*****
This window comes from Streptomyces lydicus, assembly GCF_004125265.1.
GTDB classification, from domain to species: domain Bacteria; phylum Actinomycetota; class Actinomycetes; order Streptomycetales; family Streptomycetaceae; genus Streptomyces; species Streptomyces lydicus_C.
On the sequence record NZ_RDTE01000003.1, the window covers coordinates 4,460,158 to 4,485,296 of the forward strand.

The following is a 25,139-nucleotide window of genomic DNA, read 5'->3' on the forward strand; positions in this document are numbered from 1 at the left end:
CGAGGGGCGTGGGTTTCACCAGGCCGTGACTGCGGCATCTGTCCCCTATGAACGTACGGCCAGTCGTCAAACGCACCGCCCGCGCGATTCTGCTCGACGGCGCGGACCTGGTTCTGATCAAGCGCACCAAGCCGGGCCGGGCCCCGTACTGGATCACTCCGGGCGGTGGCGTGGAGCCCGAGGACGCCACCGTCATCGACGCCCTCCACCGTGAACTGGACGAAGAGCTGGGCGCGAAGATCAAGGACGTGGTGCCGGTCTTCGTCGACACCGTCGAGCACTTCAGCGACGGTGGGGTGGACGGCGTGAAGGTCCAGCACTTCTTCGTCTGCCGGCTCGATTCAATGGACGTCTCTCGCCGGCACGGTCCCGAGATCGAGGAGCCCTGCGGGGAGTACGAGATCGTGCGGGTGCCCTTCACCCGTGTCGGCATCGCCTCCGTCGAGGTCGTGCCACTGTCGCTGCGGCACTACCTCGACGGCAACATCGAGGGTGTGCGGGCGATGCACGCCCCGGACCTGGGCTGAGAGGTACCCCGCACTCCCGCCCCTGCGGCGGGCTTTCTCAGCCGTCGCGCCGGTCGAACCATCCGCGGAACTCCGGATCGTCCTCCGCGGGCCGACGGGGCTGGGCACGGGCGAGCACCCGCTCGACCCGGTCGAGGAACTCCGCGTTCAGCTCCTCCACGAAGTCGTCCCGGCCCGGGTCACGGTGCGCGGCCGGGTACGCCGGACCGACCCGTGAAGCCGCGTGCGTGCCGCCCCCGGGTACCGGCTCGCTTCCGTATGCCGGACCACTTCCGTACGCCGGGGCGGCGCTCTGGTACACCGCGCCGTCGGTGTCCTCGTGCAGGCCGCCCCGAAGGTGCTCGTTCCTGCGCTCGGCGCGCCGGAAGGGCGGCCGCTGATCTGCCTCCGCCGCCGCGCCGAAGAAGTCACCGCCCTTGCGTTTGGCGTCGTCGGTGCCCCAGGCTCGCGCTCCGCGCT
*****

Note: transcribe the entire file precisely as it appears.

This window comes from Streptomyces lydicus, assembly GCF_004125265.1.
GTDB classification, from domain to species: domain Bacteria; phylum Actinomycetota; class Actinomycetes; order Streptomycetales; family Streptomycetaceae; genus Streptomyces; species Streptomyces lydicus_C.
On the sequence record NZ_RDTE01000003.1, the window covers coordinates 4,460,158 to 4,485,296 of the forward strand.

The following is a 25,139-nucleotide window of genomic DNA, read 5'->3' on the forward strand; positions in this document are numbered from 1 at the left end:
CGAGGGGCGTGGGTTTCACCAGGCCGTGACTGCGGCATCTGTCCCCTATGAACGTACGGCCAGTCGTCAAACGCACCGCCCGCGCGATTCTGCTCGACGGCGCGGACCTGGTTCTGATCAAGCGCACCAAGCCGGGCCGGGCCCCGTACTGGATCACTCCGGGCGGTGGCGTGGAGCCCGAGGACGCCACCGTCATCGACGCCCTCCACCGTGAACTGGACGAAGAGCTGGGCGCGAAGATCAAGGACGTGGTGCCGGTCTTCGTCGACACCGTCGAGCACTTCAGCGACGGTGGGGTGGACGGCGTGAAGGTCCAGCACTTCTTCGTCTGCCGGCTCGATTCAATGGACGTCTCTCGCCGGCACGGTCCCGAGATCGAGGAGCCCTGCGGGGAGTACGAGATCGTGCGGGTGCCCTTCACCCGTGTCGGCATCGCCTCCGTCGAGGTCGTGCCACTGTCGCTGCGGCACTACCTCGACGGCAACATCGAGGGTGTGCGGGCGATGCACGCCCCGGACCTGGGCTGAGAGGTACCCCGCACTCCCGCCCCTGCGGCGGGCTTTCTCAGCCGTCGCGCCGGTCGAACCATCCGCGGAACTCCGGATCGTCCTCCGCGGGCCGACGGGGCTGGGCACGGGCGAGCACCCGCTCGACCCGGTCGAGGAACTCCGCGTTCAGCTCCTCCACGAAGTCGTCCCGGCCCGGGTCACGGTGCGCGGCCGGGTACGCCGGACCGACCCGTGAAGCCGCGTGCGTGCCGCCCCCGGGTACCGGCTCGCTTCCGTATGCCGGACCACTTCCGTACGCCGGGGCGGCGCTCTGGTACACCGCGCCGTCGGTGTCCTCGTGCAGGCCGCCCCGAAGGTGCTCGTTCCTGCGCTCGGCGCGCCGGAAGGGCGGCCGCTGATCTGCCTCCGCCGCCGCGCCGAAGAAGTCACCGCCCTTGCGTTTGGCGTCGTCGGTGCCCCAGGCTCGCGCTCCGCGCT